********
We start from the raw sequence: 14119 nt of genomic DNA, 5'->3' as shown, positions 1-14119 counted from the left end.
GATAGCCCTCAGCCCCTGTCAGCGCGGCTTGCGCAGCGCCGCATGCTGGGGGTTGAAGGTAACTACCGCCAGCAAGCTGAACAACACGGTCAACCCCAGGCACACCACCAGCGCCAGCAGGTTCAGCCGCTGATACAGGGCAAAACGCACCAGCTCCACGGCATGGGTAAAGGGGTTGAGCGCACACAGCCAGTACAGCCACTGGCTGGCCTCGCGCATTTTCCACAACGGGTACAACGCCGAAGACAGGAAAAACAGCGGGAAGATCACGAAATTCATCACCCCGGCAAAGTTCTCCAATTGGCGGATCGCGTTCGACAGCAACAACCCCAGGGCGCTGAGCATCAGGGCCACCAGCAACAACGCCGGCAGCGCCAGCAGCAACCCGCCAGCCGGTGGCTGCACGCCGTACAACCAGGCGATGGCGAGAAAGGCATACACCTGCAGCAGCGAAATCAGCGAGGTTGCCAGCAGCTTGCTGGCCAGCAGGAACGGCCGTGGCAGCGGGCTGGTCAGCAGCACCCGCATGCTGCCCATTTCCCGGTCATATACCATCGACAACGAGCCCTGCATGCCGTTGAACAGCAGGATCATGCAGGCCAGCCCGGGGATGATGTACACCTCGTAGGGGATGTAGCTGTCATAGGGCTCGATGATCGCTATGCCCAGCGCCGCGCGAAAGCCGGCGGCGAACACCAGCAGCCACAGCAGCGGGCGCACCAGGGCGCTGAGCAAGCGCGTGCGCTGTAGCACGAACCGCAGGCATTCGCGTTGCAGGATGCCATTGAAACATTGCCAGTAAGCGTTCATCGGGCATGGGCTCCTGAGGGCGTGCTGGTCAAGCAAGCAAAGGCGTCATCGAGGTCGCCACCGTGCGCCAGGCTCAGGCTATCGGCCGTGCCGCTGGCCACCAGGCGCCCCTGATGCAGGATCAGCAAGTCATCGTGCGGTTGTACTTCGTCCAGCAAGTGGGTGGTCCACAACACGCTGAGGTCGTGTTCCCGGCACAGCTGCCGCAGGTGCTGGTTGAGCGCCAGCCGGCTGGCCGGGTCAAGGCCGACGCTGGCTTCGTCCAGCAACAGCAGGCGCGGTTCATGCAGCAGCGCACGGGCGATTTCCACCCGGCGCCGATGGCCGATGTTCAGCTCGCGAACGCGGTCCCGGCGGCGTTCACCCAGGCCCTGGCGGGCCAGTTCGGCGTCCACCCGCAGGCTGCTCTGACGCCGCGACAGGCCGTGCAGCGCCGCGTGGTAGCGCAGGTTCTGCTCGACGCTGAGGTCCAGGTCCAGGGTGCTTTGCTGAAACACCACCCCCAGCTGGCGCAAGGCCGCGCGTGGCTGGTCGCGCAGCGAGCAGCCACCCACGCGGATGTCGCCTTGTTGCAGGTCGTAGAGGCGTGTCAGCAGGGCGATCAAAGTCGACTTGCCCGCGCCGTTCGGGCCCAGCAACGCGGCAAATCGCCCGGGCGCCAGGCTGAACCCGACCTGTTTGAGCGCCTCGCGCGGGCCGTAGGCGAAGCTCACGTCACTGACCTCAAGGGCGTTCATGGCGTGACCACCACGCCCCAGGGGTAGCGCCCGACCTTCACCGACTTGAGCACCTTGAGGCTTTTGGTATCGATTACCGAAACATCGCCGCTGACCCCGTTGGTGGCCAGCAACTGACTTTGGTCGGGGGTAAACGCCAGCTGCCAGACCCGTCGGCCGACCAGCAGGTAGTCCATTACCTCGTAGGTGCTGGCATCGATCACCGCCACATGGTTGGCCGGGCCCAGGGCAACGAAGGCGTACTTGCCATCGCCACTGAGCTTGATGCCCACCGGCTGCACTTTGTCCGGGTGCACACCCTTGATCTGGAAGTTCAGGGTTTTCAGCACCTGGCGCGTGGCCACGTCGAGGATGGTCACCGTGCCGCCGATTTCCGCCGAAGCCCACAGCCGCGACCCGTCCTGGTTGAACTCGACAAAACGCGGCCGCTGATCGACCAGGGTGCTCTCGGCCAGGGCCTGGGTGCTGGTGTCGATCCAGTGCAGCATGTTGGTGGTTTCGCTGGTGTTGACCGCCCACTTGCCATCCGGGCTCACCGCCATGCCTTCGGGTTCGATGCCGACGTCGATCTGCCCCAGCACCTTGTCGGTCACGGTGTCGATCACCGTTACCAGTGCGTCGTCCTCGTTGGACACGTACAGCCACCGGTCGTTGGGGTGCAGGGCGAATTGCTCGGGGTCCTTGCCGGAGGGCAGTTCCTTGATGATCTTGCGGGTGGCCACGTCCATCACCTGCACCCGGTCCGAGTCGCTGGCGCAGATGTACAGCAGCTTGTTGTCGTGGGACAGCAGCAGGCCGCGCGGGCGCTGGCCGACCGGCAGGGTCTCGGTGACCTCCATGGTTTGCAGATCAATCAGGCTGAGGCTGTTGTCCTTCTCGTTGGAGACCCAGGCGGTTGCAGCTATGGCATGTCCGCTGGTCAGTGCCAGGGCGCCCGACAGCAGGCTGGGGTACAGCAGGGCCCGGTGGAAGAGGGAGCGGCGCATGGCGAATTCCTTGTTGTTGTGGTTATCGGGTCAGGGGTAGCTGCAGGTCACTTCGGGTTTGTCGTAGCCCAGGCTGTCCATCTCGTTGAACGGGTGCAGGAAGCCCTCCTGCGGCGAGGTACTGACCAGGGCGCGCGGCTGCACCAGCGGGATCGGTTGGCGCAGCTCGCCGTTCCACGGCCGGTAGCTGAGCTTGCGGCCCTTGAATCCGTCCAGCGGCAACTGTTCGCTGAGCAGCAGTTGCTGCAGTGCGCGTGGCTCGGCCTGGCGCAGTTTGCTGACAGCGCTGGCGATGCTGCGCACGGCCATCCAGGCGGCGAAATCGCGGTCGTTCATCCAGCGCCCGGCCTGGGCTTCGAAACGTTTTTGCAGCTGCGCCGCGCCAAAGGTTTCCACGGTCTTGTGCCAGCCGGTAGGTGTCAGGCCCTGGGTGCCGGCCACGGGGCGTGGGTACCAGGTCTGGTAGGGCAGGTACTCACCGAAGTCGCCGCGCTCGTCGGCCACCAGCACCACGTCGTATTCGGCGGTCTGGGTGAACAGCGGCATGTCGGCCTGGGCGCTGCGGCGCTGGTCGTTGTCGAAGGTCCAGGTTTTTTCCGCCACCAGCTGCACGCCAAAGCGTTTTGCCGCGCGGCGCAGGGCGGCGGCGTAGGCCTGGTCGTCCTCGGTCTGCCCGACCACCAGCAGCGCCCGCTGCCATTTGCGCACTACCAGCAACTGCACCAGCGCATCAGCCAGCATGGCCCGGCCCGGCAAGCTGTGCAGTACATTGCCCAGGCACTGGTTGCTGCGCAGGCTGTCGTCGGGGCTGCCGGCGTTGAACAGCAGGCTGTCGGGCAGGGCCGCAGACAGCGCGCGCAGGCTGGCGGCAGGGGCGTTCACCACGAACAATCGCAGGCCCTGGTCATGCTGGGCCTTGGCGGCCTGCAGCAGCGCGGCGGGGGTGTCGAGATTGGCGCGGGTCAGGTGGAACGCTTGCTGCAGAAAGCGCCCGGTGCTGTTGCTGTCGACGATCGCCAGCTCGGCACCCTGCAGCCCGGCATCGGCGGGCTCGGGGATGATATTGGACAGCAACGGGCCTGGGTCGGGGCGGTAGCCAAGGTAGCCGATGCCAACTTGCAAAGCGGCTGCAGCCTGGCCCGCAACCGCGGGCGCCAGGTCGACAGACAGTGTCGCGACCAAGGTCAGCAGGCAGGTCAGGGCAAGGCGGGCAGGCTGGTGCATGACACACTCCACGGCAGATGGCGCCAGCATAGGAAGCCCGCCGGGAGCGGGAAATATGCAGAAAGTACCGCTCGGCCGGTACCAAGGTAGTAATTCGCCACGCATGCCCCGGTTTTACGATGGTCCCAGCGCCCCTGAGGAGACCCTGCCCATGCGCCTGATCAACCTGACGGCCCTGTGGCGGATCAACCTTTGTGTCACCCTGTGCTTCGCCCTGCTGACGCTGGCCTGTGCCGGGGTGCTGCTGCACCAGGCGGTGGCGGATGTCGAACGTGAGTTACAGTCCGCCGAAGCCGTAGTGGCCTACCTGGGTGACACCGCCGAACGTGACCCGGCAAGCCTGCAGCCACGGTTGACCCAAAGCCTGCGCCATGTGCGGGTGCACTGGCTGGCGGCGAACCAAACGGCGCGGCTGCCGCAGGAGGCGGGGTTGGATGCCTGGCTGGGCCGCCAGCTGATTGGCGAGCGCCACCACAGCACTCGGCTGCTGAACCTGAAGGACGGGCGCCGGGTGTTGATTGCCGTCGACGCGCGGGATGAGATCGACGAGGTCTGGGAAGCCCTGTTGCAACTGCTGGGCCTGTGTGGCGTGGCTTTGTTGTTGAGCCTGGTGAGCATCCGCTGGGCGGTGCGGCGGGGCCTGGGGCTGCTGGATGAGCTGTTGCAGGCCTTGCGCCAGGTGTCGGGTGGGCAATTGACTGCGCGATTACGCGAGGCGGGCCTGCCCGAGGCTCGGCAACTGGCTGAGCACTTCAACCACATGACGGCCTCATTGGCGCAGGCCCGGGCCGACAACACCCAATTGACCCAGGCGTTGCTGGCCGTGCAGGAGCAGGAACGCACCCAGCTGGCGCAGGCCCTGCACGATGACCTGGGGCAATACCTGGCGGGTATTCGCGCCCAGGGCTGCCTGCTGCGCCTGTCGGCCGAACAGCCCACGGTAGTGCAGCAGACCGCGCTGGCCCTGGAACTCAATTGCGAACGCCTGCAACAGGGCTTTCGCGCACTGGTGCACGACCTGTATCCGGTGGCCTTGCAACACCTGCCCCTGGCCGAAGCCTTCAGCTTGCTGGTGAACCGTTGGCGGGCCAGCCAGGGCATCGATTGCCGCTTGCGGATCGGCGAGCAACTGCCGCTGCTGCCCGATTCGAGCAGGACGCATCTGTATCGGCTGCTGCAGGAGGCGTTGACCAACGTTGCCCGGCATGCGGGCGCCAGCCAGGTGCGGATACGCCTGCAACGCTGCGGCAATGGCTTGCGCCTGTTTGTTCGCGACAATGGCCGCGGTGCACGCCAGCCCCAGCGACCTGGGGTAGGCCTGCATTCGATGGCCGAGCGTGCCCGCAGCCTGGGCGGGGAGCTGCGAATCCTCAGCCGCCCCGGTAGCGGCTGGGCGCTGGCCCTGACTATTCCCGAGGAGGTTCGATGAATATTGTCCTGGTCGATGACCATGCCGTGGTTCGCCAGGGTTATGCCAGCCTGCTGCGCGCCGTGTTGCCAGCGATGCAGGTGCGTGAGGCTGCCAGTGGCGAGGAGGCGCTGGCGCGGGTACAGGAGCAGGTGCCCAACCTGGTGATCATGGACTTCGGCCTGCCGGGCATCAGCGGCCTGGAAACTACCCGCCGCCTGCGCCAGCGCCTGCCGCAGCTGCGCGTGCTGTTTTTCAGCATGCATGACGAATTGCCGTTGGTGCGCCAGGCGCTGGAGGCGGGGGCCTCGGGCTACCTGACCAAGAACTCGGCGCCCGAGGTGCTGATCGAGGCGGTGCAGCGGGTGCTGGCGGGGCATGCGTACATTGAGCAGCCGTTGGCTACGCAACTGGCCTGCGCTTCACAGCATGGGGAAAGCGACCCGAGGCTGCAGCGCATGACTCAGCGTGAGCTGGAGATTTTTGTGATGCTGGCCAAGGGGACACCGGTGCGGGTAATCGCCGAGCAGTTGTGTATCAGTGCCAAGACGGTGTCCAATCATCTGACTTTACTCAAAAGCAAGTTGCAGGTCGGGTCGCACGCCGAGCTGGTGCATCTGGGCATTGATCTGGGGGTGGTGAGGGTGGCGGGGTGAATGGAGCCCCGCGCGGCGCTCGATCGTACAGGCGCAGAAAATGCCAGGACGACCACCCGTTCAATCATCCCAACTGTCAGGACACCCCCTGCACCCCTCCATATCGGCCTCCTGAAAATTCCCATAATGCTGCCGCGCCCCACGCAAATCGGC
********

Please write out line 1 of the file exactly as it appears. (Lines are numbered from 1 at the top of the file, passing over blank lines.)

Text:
We start from the raw sequence: 14119 nt of genomic DNA, 5'->3' as shown, positions 1-14119 counted from the left end.